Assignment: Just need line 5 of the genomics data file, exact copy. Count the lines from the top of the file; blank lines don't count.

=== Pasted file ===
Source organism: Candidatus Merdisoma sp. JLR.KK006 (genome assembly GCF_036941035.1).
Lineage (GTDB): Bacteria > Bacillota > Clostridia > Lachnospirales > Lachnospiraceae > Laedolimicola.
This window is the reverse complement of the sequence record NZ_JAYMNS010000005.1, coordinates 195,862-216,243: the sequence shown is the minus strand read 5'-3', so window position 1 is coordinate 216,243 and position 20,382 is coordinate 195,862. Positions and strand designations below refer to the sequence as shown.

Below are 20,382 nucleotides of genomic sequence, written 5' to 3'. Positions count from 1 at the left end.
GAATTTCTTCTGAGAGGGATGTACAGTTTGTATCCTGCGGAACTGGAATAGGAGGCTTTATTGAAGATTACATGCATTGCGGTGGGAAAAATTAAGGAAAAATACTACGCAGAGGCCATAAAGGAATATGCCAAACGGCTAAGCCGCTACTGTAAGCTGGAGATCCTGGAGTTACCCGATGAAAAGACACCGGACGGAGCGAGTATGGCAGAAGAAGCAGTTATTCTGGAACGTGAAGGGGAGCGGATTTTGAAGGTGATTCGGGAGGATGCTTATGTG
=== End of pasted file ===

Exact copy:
GAATTTCTTCTGAGAGGGATGTACAGTTTGTATCCTGCGGAACTGGAATAGGAGGCTTTATTGAAGATTACATGCATTGCGGTGGGAAAAATTAAGGAAAAATACTACGCAGAGGCCATAAAGGAATATGCCAAACGGCTAAGCCGCTACTGTAAGCTGGAGATCCTGGAGTTACCCGATGAAAAGACACCGGACGGAGCGAGTATGGCAGAAGAAGCAGTTATTCTGGAACGTGAAGGGGAGCGGATTTTGAAGGTGATTCGGGAGGATGCTTATGTG